Award-winning blues and soul vocalist Janiva Magness will celebrate the release of her new Alligator Records CD, STRONGER FOR IT, with a live performance at Uncle Bo’s in Topeka on Wednesday, March 28, 2012. (doors open 5:30-show starts at 6:00 -tickets $15.00)

A charismatic artist known for her electrifying live shows, Magness is among the premier blues and R&B singers in the world today; her voice possesses an earthy, raw honesty born from her life experience. Last year, Magness was nominated for four 2011 Blues Music Awards: B.B. King Entertainer of the Year; Album of the Year (The Devil Is An Angel Too); Contemporary Blues Female Artist of the Year and Contemporary Blues Album of the Year (The Devil Is An Angel Too). She won the coveted 2009 Blues Music Award for B.B. King Entertainer of the Year (she is only the second woman to ever win this award, Koko Taylor being the first) and for contemporary Blues Female Artist of the Year, an honor she also received in 2006 and 2007. Through her passionate vocals and, for the first time, through her own original songs, Magness, with STRONGER FOR IT, delivers the most moving and intimate album of her career. – Alligator Records Press Release

Janiva Magness discovered her musical calling at an Otis Rush show which she attended as an underage teenager. She formed her first band in 1985, Janiva Magness and the Mojomatics.

She released a series of Indy albums before releasing her major label debut, “What Love Will Do,” on Alligator Records in 2008.

Orphaned at the age of 16, Janiva is currently the Ambassador for Foster Care Alumni of America and spokesperson for National Foster Care Month. – October 2010

Janiva Magness’ latest CD, Stronger For It, produced by Dave Darling (Brian Setzer, Meredith Brooks, Dan Hicks, John Waite), releases nationwide Tuesday, March 13, and the fact that she chose T-towns premier blues joint Uncle Bo’s as the location to throw a party  commemorating its auspicious release just makes me want to whoop and holler!

Stronger For It, Magness’ third Alligator release, is quite possibly one of the most distinctive and creative album of blues and soul standards I’ve heard in quite some time. From beginning to end, each song seems to convey a different emotional aspect of a failed relationship.  Almost cathartic in their delivery; songs ranging from anger to denial; from despair to bitterness to a renewed hope; all link together like a musical 12 step program, until the final song when magnificent joy is finally realized.  I asked Janiva if the album was planned that way.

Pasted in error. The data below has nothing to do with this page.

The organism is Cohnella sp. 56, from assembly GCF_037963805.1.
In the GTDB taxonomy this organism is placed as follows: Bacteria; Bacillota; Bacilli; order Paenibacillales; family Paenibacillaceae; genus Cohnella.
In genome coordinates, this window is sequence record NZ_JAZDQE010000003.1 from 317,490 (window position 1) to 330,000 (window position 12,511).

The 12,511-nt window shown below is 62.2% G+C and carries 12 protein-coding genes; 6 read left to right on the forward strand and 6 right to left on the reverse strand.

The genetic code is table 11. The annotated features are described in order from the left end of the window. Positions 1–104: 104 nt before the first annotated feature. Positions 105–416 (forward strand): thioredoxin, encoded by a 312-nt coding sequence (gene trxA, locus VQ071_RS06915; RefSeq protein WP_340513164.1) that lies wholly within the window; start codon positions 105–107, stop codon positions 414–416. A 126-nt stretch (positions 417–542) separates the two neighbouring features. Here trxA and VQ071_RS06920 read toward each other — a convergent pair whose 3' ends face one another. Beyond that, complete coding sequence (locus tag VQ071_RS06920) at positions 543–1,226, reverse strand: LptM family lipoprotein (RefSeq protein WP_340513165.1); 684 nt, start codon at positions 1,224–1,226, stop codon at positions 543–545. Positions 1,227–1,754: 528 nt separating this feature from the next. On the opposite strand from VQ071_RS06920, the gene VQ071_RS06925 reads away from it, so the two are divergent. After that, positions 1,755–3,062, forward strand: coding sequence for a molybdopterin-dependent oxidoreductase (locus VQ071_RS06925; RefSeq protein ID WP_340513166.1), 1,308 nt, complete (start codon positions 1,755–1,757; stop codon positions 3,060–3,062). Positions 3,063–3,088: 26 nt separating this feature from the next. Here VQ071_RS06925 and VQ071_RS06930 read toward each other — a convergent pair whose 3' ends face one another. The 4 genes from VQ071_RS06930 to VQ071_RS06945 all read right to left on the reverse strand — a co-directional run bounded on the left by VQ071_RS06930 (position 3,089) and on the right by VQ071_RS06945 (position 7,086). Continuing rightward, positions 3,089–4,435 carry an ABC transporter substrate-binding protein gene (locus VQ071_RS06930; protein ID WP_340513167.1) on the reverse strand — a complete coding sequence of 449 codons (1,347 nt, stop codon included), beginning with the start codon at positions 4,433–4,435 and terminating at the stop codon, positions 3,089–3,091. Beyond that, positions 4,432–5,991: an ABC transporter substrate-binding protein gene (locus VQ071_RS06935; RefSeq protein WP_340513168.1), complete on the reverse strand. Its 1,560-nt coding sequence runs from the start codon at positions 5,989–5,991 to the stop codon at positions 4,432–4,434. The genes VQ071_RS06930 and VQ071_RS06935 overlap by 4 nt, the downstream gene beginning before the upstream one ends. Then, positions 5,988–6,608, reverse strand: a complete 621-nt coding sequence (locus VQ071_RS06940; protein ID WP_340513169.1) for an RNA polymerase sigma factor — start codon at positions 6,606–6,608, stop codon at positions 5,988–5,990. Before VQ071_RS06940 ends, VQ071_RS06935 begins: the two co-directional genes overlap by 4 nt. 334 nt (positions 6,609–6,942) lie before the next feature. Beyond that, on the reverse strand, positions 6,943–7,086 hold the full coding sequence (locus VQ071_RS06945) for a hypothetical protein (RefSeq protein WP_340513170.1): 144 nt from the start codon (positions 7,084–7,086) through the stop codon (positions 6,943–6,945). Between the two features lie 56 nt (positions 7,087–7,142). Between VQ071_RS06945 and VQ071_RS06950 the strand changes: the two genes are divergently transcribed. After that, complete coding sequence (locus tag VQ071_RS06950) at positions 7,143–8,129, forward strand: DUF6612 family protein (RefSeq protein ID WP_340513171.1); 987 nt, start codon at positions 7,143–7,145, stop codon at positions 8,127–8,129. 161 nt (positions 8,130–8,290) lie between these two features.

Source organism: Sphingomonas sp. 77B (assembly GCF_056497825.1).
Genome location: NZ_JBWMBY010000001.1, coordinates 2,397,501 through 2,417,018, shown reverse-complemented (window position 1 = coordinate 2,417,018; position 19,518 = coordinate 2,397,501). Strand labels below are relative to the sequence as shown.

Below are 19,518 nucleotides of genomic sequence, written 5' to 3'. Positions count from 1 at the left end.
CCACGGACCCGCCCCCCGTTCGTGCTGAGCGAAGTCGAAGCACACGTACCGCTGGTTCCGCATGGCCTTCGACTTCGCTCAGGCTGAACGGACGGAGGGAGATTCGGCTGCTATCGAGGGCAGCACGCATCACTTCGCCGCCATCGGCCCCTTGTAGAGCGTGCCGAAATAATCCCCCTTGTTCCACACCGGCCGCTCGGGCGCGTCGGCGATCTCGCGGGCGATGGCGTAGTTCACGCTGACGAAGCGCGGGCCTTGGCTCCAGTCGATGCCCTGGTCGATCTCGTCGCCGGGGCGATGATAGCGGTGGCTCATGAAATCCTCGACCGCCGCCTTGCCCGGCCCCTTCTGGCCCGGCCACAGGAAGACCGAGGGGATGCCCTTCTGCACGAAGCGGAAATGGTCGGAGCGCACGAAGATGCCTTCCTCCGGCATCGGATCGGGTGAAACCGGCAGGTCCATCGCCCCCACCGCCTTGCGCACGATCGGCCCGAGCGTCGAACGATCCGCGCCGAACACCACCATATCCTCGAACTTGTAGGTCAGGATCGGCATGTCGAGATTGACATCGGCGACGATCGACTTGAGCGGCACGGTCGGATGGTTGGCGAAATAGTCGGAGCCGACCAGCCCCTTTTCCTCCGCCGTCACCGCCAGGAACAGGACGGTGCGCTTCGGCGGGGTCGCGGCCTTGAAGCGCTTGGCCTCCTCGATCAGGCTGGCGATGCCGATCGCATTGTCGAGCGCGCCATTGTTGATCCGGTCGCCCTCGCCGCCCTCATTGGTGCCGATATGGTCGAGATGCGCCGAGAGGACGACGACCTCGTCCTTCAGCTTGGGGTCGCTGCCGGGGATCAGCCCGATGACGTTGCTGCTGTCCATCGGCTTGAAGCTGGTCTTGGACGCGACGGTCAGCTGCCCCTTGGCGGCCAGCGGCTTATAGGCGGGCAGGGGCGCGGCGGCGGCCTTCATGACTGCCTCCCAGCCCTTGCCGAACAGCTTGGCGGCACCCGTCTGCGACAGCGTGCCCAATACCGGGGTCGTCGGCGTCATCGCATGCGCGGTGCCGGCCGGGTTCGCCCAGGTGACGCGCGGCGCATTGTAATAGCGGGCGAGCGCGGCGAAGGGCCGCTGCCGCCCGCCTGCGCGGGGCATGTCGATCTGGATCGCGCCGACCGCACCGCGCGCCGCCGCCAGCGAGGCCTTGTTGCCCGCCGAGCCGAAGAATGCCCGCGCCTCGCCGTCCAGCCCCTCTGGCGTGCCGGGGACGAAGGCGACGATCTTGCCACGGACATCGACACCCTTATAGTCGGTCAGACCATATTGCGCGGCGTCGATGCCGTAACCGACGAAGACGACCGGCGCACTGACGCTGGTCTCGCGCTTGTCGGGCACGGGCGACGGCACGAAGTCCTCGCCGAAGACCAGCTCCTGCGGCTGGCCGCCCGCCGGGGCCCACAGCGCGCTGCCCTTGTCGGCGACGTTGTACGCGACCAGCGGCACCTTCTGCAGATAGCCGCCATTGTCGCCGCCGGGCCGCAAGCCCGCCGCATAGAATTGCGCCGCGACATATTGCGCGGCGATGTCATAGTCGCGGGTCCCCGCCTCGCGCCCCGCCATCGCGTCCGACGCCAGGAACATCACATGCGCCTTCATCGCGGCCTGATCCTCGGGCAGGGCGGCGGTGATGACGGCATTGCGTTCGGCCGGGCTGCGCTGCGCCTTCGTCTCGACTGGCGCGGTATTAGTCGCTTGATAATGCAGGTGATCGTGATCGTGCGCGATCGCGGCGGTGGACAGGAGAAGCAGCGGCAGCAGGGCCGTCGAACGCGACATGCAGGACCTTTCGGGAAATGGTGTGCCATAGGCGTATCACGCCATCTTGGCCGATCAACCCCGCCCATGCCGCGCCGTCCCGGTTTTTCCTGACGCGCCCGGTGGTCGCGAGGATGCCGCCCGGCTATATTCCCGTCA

I can’t say it was planned that way, but it evolved into that . . . what we did plan on was being very current with what had been happening for me as a woman in the world and that has been reflected in the songs, the stories, the production and the feeling of the whole record.

The disc opens with the first of Janiva’s three original compositions. The smoking There It Is finds Ms. Magness more just than angry at her man; buddy, she’s f’n pissed off! Threatening to stab, poison and at one point, even perform some mechanical repairs on his vehicle.

I’ve had just about as much as any woman can stand

I’ll just watch you drive off with a tear in my eye

And this wrench in my hand.

The darkly defiant I Won’t Cry is up next. Another Janiva original; this sinister slow burner finds her strongly declaring, I get cut, and I might bleed, but I Won’t Cry. Background vocalists, Ernie “Chico” Perez and Alfredo “Freyco” Ballesteros’ ‘whoah, whoahs’ on the final verse, is stark and chilling.

The stronger the bond

The tougher the loss

The pain in my heart

Until it just stops

Once more I’ll just hold on

Until I get strength to fly

I get cut, and I might bleed, but I Won’t Cry